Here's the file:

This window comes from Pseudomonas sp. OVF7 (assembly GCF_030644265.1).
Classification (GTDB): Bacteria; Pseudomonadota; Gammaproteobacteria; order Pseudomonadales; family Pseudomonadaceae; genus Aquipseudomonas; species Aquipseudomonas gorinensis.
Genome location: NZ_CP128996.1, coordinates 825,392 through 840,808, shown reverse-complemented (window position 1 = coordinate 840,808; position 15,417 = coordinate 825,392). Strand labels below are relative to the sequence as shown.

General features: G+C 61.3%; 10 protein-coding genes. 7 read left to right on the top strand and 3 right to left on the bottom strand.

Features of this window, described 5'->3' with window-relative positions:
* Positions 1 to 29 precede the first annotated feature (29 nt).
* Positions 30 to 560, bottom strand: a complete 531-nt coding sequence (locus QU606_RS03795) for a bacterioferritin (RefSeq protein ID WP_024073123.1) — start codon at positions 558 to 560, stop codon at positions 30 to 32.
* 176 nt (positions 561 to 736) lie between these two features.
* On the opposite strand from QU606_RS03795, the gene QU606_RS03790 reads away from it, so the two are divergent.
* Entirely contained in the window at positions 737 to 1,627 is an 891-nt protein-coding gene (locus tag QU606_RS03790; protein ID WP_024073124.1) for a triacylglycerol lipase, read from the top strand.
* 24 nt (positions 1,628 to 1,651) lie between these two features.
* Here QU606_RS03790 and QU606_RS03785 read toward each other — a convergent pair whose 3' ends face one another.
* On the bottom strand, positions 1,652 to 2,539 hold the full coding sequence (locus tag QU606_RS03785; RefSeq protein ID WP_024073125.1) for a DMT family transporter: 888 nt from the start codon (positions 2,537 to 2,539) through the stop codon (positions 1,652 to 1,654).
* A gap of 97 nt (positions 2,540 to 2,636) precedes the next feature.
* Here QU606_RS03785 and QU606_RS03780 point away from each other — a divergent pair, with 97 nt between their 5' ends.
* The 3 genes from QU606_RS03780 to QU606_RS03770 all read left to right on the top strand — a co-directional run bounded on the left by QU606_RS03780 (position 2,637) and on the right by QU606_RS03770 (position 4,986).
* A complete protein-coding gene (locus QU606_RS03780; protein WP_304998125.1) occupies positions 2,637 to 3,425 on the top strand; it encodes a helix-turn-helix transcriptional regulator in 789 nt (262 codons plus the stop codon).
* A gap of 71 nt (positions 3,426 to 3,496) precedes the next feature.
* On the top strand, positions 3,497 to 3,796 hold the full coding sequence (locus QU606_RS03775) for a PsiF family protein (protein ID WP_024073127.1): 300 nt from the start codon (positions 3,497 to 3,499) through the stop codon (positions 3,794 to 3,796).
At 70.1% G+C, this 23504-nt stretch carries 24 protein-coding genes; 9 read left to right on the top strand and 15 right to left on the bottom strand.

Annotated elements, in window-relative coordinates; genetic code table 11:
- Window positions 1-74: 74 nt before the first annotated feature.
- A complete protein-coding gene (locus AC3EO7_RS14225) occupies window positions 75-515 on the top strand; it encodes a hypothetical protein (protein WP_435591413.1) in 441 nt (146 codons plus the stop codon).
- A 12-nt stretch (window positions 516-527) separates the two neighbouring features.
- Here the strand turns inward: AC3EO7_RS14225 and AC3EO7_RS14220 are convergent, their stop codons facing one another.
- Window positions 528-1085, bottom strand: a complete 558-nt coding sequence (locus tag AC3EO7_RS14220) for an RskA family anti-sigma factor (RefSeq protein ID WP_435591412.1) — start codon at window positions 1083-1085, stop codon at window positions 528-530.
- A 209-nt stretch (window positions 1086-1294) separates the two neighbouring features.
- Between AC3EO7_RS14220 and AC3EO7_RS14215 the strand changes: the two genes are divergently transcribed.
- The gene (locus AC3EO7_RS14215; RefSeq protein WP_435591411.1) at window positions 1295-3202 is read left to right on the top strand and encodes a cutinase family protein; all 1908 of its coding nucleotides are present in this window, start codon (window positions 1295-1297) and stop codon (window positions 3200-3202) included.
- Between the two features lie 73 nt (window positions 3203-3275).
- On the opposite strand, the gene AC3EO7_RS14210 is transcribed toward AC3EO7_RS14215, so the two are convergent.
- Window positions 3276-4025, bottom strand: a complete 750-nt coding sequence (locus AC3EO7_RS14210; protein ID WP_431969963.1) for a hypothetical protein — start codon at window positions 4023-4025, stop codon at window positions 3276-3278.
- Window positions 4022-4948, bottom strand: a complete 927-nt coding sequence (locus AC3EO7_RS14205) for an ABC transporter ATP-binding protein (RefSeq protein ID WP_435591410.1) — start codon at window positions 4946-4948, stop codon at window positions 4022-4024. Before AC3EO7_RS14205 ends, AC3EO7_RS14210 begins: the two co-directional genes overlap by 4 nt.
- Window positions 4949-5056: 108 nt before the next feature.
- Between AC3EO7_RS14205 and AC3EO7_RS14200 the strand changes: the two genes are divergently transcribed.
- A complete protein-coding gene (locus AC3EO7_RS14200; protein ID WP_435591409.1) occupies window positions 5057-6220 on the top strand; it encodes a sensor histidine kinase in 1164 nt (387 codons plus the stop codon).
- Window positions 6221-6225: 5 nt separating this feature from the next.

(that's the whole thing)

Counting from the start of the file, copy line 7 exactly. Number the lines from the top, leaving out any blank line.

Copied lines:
* Positions 30 to 560, bottom strand: a complete 531-nt coding sequence (locus QU606_RS03795) for a bacterioferritin (RefSeq protein ID WP_024073123.1) — start codon at positions 558 to 560, stop codon at positions 30 to 32.